They met in college, fell in love, and got married very young, at 19 or 20, despite their parents’ understandable reservations. They celebrated 50 years married last August.
They’ve both been active in church, serving on committees, teaching, and are professionally accomplished. (Here are some of Margaret’s books.)
But that doesn’t really explain the picture.
In my capacity of the head of the Black History Month committee, I solicited the opinion from others about who should be awarded kente cloths. The kente is a community honorific developed in Ghana. We discussed a few names.
But once someone had suggested the Hannays, the conversation was over. It was the obvious choice. Why?
Because virtually everyone who has entered our church, at least as long as I’ve been attending, has been warmly welcomed by Margaret and David. And not just saying hello, but in the active listening that allows for new visitors to be able to connect with others to create community. Every church member, whether long-timers or newbies, would agree,
At the time of the decision to award them, Margaret was in remission from cancer. But by the time we were going to award the kente cloth, she was receiving treatments again, and was not able to attend church.
In the end, we decided to give a kente cloth to David, and another for him to give to Margaret. And a week or so later, I received this lovely photo of the Hannays in their kente cloths.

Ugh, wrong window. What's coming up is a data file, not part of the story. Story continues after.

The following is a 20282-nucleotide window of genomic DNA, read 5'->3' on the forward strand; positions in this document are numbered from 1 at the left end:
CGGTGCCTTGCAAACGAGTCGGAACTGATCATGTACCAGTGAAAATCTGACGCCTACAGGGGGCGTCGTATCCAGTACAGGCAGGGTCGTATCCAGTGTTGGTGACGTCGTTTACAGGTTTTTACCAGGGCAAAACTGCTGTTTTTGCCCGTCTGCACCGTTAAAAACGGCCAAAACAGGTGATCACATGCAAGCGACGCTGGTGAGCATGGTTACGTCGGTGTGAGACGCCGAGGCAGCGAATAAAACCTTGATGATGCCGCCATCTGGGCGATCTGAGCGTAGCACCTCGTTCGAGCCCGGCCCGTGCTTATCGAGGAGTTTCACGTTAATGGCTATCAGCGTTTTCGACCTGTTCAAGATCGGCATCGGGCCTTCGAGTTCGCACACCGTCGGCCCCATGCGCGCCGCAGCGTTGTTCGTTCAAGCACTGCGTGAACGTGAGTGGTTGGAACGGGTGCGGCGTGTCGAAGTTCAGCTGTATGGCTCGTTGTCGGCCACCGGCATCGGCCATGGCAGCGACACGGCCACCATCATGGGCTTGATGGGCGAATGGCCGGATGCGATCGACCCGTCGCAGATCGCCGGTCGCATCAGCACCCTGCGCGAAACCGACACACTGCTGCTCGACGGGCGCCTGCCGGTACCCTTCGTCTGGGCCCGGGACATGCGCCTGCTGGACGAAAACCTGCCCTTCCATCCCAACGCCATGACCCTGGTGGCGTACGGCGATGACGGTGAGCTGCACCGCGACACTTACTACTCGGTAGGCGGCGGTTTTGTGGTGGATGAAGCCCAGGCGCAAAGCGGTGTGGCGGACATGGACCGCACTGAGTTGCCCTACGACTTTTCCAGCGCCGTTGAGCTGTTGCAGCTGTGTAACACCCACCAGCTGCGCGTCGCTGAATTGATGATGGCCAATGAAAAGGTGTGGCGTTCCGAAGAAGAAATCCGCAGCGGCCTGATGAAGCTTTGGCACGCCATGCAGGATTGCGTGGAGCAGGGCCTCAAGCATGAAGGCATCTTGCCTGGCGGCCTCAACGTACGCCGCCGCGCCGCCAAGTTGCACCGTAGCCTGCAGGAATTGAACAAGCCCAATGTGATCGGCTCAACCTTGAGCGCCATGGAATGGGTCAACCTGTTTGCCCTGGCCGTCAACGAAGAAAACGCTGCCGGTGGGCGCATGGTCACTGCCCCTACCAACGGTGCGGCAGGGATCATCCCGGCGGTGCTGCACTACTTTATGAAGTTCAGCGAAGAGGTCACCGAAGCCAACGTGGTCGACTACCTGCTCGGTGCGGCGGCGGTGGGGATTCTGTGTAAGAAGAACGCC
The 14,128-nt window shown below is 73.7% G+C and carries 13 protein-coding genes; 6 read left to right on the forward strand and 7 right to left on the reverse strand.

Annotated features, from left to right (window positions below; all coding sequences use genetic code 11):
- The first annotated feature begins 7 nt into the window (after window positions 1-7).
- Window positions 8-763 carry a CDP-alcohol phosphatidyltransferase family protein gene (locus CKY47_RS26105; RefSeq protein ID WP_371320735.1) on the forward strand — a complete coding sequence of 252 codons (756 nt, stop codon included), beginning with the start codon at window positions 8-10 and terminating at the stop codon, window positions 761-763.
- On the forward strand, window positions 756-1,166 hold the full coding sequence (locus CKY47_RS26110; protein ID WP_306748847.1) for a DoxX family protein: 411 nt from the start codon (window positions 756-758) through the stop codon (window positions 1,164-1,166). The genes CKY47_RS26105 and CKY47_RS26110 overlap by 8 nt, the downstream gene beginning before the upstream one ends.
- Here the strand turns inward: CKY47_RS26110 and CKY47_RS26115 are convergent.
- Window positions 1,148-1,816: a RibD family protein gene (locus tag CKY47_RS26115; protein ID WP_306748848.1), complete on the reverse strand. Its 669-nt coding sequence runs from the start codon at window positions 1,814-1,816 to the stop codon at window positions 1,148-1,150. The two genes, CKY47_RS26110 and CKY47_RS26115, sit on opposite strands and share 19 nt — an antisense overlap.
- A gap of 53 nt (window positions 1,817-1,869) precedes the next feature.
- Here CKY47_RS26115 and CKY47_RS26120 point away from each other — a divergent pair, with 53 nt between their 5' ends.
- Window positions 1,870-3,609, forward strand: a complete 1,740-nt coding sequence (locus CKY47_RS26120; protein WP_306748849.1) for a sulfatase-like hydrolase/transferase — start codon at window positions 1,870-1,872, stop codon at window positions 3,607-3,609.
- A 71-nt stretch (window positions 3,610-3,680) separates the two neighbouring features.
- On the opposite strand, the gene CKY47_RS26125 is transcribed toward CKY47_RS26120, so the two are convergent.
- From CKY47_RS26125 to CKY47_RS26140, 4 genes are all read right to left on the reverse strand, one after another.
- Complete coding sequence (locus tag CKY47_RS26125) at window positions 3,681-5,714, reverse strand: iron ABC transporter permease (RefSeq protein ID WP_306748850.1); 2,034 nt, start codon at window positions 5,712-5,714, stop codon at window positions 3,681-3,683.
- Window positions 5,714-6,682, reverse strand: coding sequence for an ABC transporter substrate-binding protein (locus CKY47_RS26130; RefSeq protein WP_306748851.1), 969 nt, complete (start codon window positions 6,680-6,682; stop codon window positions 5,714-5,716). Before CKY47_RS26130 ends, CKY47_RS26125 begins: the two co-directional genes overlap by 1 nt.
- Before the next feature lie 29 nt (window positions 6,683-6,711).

And then, an unexpected treat: Margaret Hannay started coming back to church for several Sundays, weak, but with her usual positive spirit. Everyone wanted to be with her, talk with her, hold her hand, without taxing her energy.
It was sad, but not surprising, that Margaret Hannay died early the morning of August 11. There will be a memorial service on Sunday, August 28 at 1:00 p.m.
My favorite Hannay story: a few years back, about ten of us went out to lunch at a Thai fusion restaurant near the church. Margaret helped The Daughter negotiate the menu to avoid peanuts since both were allergic. At the end, they picked up the bill, explaining that they always wanted to have a dinner party, but it was a lot of work, and they live far enough away that people get lost finding their house, and some other excuses. But we knew what they really meant.
The Hannays have been stellar examples of Christian hospitality. My condolences to David, their daughters, granddaughters, their friends, family, and the church community. Read Margaret Hannay’s obituary, which I purloined from the NYT.